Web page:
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DARE to Regulate: The Bahamas Blockchain Regulation Initiatives

DARE to Regulate: The Bahamas Blockchain Regulation Initiatives

Back in April 2019, the Securities Commission of The Bahamas (the “Commission”) has issued the Digital Assets and Registered Exchanges Bill (the “Bill”) for public consultation, which was scheduled to conclude on May 28, 2019. To find out how progressive are the Bahamas blockchain regulation initiatives and how do they compare to already existing DLT-specific legal acts in the world, we have analysed the Bill for you. Read about our findings below!

Purpose and Material Scope of the Bill

DARE is designed to regulate persons engaged in the digital token business, which includes:

1) digital token exchanges (centralised and decentralised fiat-to-crypto exchanges & crypto-to-crypto exchanges);

2) sponsorship of initial token offers (a licensed person who ensures that issuers are compliant with DARE, submits information to the Commission, carries out due diligence on potential issuers, etc.);

3) wallet services (provision of digital wallet services by the use of a software program that uses private and public keys and enables users to send, receive and monitor their digital assets);

4) custody of digital asset services (arrangement to hold customer’s access keys, smart contracts or other forms of digital assets); and

5) any other activity which the Commission may prescribe by rules.

The Bill, however, will not regulate security tokens as defined by the securities legislation. This is the same approach as was taken by Liechtenstein in its latest legislation initiatives, as Legal Nodes has reported previously. 

Digital Tokens Legal Classification

The Bill classifies digital tokens into 4 groups, as commonly done by the financial regulators.

Virtual currency tokens (a.k.a. payment tokens like BTC, ETH) are digital representations of value which can be digitally traded and function as a medium of exchange, a unit of account or a store of value (which means that such tokens have to have one or more economic characteristics that are usually associated with money), that do not have legal tender status to carry any security or guarantee in any jurisdiction.

Asset tokens are digital assets that represent an asset and are embedded with underlying assets, derive their value by reference to an underlying asset, are secured by an underlying asset, or are backed by assets held as collateral for the primary purpose of encouraging price stability (meaning, stablecoins). Those, however, do not include security tokens, as they fall out of the scope of DARE's regulation.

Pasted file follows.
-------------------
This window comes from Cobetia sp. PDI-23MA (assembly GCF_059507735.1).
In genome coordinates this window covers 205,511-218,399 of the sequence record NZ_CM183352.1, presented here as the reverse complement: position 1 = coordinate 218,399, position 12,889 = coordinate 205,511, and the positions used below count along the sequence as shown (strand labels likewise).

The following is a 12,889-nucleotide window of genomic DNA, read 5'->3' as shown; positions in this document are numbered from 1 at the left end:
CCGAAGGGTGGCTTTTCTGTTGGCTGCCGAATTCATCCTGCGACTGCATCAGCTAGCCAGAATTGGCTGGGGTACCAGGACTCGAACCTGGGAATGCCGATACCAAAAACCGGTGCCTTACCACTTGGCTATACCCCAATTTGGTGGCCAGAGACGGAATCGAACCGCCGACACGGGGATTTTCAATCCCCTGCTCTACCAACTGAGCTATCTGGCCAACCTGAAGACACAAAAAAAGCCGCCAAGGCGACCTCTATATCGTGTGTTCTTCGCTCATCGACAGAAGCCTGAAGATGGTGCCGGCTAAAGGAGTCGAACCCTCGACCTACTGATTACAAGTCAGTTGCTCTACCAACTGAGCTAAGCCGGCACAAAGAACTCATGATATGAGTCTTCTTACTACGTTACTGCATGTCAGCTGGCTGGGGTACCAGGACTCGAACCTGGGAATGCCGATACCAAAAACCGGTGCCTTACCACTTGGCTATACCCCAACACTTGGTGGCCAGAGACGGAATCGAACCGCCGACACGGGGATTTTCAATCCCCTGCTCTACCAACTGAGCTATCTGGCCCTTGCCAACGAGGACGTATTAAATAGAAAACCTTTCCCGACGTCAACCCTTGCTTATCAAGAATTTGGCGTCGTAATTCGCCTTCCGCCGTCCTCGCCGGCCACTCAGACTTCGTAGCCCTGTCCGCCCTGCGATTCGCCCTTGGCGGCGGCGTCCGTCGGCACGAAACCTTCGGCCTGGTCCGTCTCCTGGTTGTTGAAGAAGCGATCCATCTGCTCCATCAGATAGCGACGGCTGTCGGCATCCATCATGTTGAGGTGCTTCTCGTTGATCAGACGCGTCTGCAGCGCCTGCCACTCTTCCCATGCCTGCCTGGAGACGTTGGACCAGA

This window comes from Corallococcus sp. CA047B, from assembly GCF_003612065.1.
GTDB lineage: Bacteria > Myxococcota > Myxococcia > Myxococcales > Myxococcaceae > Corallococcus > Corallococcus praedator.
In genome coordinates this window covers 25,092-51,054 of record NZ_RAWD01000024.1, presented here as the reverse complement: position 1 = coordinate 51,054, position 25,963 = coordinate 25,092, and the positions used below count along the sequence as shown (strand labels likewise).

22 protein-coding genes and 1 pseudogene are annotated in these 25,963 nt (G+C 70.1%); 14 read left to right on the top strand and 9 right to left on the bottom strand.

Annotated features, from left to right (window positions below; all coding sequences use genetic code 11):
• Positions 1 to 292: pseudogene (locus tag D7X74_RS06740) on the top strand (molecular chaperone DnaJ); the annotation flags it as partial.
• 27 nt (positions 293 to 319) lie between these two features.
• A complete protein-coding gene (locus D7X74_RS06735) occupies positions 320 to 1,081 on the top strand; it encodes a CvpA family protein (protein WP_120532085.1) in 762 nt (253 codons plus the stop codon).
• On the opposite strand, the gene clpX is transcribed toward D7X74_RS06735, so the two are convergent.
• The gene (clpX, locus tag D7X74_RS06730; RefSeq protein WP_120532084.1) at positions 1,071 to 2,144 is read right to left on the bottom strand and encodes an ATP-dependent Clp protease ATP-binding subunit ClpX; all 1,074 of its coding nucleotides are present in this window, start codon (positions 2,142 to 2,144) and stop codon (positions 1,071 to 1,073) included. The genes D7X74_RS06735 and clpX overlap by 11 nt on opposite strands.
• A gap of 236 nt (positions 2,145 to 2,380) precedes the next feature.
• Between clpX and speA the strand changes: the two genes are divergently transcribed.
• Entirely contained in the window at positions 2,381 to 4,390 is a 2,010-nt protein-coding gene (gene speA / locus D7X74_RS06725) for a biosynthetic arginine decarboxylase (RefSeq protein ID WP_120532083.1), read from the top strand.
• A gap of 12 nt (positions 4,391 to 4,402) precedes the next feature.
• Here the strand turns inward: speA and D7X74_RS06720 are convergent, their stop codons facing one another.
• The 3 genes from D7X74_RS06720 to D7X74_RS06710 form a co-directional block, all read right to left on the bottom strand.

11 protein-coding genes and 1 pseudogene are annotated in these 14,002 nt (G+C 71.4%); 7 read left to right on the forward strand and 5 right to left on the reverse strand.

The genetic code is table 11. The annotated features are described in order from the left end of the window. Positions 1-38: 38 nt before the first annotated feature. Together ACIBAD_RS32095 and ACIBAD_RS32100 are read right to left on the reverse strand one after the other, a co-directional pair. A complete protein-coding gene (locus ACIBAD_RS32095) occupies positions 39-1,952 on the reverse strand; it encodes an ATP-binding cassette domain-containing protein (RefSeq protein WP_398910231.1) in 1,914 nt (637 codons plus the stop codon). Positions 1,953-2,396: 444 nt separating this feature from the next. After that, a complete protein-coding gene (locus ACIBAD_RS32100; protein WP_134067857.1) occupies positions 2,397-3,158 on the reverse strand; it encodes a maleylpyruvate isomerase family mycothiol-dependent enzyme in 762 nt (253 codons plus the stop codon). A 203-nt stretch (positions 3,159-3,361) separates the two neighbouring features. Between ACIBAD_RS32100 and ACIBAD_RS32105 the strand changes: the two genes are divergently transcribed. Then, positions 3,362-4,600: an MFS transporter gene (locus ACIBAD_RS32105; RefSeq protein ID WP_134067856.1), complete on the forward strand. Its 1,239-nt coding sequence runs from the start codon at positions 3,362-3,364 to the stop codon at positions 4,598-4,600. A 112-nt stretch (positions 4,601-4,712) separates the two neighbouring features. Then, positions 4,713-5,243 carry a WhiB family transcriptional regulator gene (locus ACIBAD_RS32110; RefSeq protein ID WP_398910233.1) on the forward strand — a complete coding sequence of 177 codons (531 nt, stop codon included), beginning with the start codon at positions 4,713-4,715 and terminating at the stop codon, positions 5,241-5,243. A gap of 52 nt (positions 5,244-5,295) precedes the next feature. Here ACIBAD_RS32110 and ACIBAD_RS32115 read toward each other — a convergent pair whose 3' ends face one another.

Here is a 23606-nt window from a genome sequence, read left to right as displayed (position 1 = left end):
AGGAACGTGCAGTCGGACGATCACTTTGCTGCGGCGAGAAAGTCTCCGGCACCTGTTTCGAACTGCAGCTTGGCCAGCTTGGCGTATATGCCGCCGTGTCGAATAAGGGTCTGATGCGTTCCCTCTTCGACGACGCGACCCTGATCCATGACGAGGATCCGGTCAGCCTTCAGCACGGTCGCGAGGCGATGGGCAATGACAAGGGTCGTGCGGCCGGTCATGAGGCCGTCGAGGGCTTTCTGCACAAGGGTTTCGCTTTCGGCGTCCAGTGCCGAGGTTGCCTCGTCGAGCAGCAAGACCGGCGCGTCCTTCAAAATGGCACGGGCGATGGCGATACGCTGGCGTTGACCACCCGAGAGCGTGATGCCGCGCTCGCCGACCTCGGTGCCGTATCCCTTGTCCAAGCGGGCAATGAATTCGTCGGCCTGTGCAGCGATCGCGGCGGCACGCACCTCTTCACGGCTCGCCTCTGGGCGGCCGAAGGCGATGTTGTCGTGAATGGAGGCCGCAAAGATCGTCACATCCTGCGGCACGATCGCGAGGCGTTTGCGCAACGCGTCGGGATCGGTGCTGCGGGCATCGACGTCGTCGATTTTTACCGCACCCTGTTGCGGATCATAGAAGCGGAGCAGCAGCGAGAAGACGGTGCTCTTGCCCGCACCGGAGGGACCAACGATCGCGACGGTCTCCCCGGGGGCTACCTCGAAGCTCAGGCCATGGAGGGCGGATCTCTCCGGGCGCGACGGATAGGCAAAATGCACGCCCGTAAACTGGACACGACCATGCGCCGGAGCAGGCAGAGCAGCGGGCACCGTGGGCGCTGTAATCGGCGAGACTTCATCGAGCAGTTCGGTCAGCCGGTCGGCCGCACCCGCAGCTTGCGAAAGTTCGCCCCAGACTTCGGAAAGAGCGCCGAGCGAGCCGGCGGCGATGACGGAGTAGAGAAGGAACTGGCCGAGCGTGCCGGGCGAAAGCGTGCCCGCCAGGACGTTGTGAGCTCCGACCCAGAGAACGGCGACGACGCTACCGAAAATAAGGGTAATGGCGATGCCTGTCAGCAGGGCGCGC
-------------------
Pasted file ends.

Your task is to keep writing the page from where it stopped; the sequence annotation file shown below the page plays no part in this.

Utility tokens are rights of access or a discount represented in binary format to an application, utility or service, which do not have characteristics of security tokens.

Initial Token Offerings & Compulsory Legal Opinions

If you thought that we've had enough "O's" with ICOs, STOs, DWOs, and IVFAOs – take a seat, because now there will also be Initial Token Offerings (ITOs) in the Bahamas.

Under the DARE, digital token issuers will have to publish an offering memorandum and have a duty to provide full and accurate disclosure of all information which would allow potential purchasers to make an informed decision.

What is interesting, the draft proposes to impose on issuers an obligation to themselves identify the class or classes of tokens. An issuer shall obtain a written legal opinion issued by an appropriately qualified Bahamian domestic law firm concerning the classification of its tokens and submit the same to the sponsor along with its application for registration.

Registration of ITOs shall be made through the sponsors, who are designed to perform functions similar to VFA Agents in Malta.

Digital Asset Business Registration

Businesses, that are seeking to carry out digital asset business in or from the Bahamas would need to be incorporated in the Bahamas and be registered with the Commission.

Registration for an application shall be accompanied by certain documents, that might be specific for certain types of activities. For example, exchanges would need to provide copies of the rules of the exchange including rules for admission to listing of digital assets.

In addition to that, DARE is set to impose professional conduct, capital, insurance and other usual for blockchain businesses requirements. Naturally, applicable in the Bahamas AML/CFT rules would also apply.

Dare for a Breach?

A person, who has committed an offence may be subject to a fine of $500,000 or imprisonment up to five years & up to 10 years for misrepresentations. 

DARE would also set a wide range of administrative sanctions for a breach or a failure to comply with its provisions.

Conclusion

As the Commission has reported, DARE is not intended to be the only act to provide guidelines for blockchain-enabled companies, as a comprehensive policy position paper will be released next. 

In general, the Bill provides for a progressive, up-to-date DLT regulation. As a general rule, the institutionalization of legal relations under the industry-specific legal acts always makes for a better legal climate and adds to jurisdiction's credibility. 

We will continue to monitor the regulatory situation in the Bahamas as well as other parts of the world and notify you of the most interesting updates. 

Disclaimer: the information in this article is provided for informational purposes only. You should not construe any such information as legal, tax, investment, trading, financial, or other advice.

Some of the regulatory provisions that have not entered into legal force are referenced above and are subject to change.

Nik Kliapets, Legal Counsel at Legal Nodes

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